Alimony in New Jersey Divorces – Make Sure You Know the Different Types
As a result of the New Jersey Alimony Reform Act of 2014, if one spouse is found to be entitled to alimony in a New Jersey divorce, there are now four (4) types:
- Open durational alimony.
- Limited duration alimony.
- Rehabilitative alimony.
- Reimbursement alimony.
Deciding which type of alimony is appropriate in each case is challenging because there are no hard and fast rules.
Open Durational Alimony
The biggest change made by the New Jersey Alimony Reform Act of 2014 was to replace “permanent alimony” with “open durational alimony” in “long-term” marriages where one spouse is unable to maintain the marital lifestyle after the divorce without financial support from the other spouse.
There is no defined amount of time which constitutes a “long-term marriage” and, as the designation “open durational” indicates, there is no fixed termination date for this type of alimony.
If your marriage lasted less than 20 years, the term of the alimony cannot be longer than the length of the marriage—but even that can be changed if there are “exceptional circumstances.”
Limited Duration Alimony
Limited duration alimony is generally given where alimony is appropriate in a relatively “short-term” marriage. However, there is no definition of a “short-term marriage” in New Jersey Family Law, so that is an issue which must be decided on a case-by-case basis.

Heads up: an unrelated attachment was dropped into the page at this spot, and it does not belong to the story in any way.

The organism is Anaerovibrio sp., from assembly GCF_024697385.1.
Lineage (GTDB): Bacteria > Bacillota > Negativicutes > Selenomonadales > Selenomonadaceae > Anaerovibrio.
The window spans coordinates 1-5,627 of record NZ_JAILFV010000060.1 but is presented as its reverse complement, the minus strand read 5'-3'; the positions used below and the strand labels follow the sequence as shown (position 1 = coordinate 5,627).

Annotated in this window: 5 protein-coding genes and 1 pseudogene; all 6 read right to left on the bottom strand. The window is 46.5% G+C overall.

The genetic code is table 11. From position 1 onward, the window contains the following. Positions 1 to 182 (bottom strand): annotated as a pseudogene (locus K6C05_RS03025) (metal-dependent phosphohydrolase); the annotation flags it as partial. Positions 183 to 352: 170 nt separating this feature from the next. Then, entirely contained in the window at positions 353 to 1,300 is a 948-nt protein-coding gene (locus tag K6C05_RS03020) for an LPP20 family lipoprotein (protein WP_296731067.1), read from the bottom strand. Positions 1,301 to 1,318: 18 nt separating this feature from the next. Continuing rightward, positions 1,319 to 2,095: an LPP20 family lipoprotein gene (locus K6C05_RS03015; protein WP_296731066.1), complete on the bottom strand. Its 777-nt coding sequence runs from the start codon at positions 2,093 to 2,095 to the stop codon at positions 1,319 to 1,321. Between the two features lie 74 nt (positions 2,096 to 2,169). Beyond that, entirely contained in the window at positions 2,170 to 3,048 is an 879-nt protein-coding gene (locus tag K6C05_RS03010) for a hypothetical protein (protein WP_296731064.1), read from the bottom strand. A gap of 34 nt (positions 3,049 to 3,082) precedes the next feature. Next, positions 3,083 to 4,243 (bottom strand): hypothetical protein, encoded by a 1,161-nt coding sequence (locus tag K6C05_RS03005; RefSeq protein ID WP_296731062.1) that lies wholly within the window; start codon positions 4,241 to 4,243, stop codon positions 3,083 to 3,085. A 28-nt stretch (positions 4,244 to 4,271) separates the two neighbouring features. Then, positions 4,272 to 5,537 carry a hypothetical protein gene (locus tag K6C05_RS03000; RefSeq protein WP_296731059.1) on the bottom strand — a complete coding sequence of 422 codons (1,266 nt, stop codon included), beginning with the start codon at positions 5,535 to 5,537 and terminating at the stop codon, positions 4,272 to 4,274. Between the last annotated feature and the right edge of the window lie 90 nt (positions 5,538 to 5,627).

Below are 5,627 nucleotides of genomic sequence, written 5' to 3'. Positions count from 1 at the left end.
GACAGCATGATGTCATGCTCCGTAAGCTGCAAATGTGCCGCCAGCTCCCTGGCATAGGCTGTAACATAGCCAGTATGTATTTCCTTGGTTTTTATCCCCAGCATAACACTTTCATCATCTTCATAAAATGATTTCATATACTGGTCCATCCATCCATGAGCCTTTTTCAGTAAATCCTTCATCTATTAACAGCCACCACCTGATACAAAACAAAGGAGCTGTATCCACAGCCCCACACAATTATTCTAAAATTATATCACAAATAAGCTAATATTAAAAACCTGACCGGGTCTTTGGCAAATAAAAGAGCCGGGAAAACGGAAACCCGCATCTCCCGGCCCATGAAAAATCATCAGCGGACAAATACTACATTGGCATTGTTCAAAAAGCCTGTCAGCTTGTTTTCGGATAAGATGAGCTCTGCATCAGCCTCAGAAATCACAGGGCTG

Rehabilitative alimony is appropriate when the spouse who is receiving alimony will be able to be self-supporting by the end of the alimony period because, for example, he/she is pursuing an education that will ultimately allow him/her to procure employment.
Reimbursement alimony is probably the easiest to define, because it is designed to “reimburse” a spouse who helped pay for his/her spouse’s education or professional license.
Of course, the appropriate type of alimony is only part of the issue. The parties must also decide on the amount of the alimony, which is challenging in and of itself because there are no hard and fast rules in New Jersey regarding that issue.
It therefore is not surprising that alimony is one of the most difficult issues to resolve in a New Jersey divorce case—not to mention one of the most important.
You really need experienced legal assistance to help resolve that issue.
Salvaggio Law Group devotes its entire practice to New Jersey Divorce and Family Law matters, including those related to alimony. If you want to talk, please call us at 973-447-4981 or fill out the Contact Form on our firm’s website.